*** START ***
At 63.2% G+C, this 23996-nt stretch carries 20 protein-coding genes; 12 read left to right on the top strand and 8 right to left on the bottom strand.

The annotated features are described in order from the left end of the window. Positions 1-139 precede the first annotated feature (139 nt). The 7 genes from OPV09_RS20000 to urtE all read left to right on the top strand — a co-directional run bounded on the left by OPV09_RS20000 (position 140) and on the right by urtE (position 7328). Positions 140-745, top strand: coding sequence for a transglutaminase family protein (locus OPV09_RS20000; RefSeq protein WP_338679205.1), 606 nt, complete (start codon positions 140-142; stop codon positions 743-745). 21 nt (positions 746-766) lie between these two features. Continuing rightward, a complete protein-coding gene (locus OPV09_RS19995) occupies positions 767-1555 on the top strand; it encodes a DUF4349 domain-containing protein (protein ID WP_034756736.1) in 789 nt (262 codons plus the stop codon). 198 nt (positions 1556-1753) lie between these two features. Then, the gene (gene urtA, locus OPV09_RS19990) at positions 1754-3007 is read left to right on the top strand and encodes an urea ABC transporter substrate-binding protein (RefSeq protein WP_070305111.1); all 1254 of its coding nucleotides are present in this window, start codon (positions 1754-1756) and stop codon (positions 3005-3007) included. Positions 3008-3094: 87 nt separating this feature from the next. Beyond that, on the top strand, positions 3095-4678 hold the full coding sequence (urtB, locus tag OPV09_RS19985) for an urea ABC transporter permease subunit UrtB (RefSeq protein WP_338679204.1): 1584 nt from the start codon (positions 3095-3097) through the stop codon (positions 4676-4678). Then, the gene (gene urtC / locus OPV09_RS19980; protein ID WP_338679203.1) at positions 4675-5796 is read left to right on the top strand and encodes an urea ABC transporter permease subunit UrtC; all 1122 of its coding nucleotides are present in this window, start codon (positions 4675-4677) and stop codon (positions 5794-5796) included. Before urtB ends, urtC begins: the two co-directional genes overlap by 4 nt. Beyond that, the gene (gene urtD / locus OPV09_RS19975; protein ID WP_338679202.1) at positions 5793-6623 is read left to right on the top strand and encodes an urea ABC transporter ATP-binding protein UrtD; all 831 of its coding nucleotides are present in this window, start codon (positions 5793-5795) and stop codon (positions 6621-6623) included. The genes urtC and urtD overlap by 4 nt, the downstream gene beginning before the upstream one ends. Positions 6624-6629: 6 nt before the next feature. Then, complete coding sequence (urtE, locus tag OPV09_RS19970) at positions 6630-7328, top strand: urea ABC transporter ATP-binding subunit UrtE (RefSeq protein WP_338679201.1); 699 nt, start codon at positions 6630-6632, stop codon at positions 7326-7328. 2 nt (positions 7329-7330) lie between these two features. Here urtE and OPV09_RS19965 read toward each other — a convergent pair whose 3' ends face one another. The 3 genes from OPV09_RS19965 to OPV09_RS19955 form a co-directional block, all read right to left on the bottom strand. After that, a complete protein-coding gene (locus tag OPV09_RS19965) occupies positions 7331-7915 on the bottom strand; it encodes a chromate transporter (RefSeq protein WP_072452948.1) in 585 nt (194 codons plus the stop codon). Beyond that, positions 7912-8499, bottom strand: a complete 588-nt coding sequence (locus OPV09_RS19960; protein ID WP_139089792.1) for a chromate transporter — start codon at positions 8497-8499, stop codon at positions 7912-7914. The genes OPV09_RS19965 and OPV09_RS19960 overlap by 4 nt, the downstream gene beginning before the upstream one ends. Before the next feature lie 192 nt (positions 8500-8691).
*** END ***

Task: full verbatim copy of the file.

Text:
At 63.2% G+C, this 23996-nt stretch carries 20 protein-coding genes; 12 read left to right on the top strand and 8 right to left on the bottom strand.

The annotated features are described in order from the left end of the window. Positions 1-139 precede the first annotated feature (139 nt). The 7 genes from OPV09_RS20000 to urtE all read left to right on the top strand — a co-directional run bounded on the left by OPV09_RS20000 (position 140) and on the right by urtE (position 7328). Positions 140-745, top strand: coding sequence for a transglutaminase family protein (locus OPV09_RS20000; RefSeq protein WP_338679205.1), 606 nt, complete (start codon positions 140-142; stop codon positions 743-745). 21 nt (positions 746-766) lie between these two features. Continuing rightward, a complete protein-coding gene (locus OPV09_RS19995) occupies positions 767-1555 on the top strand; it encodes a DUF4349 domain-containing protein (protein ID WP_034756736.1) in 789 nt (262 codons plus the stop codon). 198 nt (positions 1556-1753) lie between these two features. Then, the gene (gene urtA, locus OPV09_RS19990) at positions 1754-3007 is read left to right on the top strand and encodes an urea ABC transporter substrate-binding protein (RefSeq protein WP_070305111.1); all 1254 of its coding nucleotides are present in this window, start codon (positions 1754-1756) and stop codon (positions 3005-3007) included. Positions 3008-3094: 87 nt separating this feature from the next. Beyond that, on the top strand, positions 3095-4678 hold the full coding sequence (urtB, locus tag OPV09_RS19985) for an urea ABC transporter permease subunit UrtB (RefSeq protein WP_338679204.1): 1584 nt from the start codon (positions 3095-3097) through the stop codon (positions 4676-4678). Then, the gene (gene urtC / locus OPV09_RS19980; protein ID WP_338679203.1) at positions 4675-5796 is read left to right on the top strand and encodes an urea ABC transporter permease subunit UrtC; all 1122 of its coding nucleotides are present in this window, start codon (positions 4675-4677) and stop codon (positions 5794-5796) included. Before urtB ends, urtC begins: the two co-directional genes overlap by 4 nt. Beyond that, the gene (gene urtD / locus OPV09_RS19975; protein ID WP_338679202.1) at positions 5793-6623 is read left to right on the top strand and encodes an urea ABC transporter ATP-binding protein UrtD; all 831 of its coding nucleotides are present in this window, start codon (positions 5793-5795) and stop codon (positions 6621-6623) included. The genes urtC and urtD overlap by 4 nt, the downstream gene beginning before the upstream one ends. Positions 6624-6629: 6 nt before the next feature. Then, complete coding sequence (urtE, locus tag OPV09_RS19970) at positions 6630-7328, top strand: urea ABC transporter ATP-binding subunit UrtE (RefSeq protein WP_338679201.1); 699 nt, start codon at positions 6630-6632, stop codon at positions 7326-7328. 2 nt (positions 7329-7330) lie between these two features. Here urtE and OPV09_RS19965 read toward each other — a convergent pair whose 3' ends face one another. The 3 genes from OPV09_RS19965 to OPV09_RS19955 form a co-directional block, all read right to left on the bottom strand. After that, a complete protein-coding gene (locus tag OPV09_RS19965) occupies positions 7331-7915 on the bottom strand; it encodes a chromate transporter (RefSeq protein WP_072452948.1) in 585 nt (194 codons plus the stop codon). Beyond that, positions 7912-8499, bottom strand: a complete 588-nt coding sequence (locus OPV09_RS19960; protein ID WP_139089792.1) for a chromate transporter — start codon at positions 8497-8499, stop codon at positions 7912-7914. The genes OPV09_RS19965 and OPV09_RS19960 overlap by 4 nt, the downstream gene beginning before the upstream one ends. Before the next feature lie 192 nt (positions 8500-8691).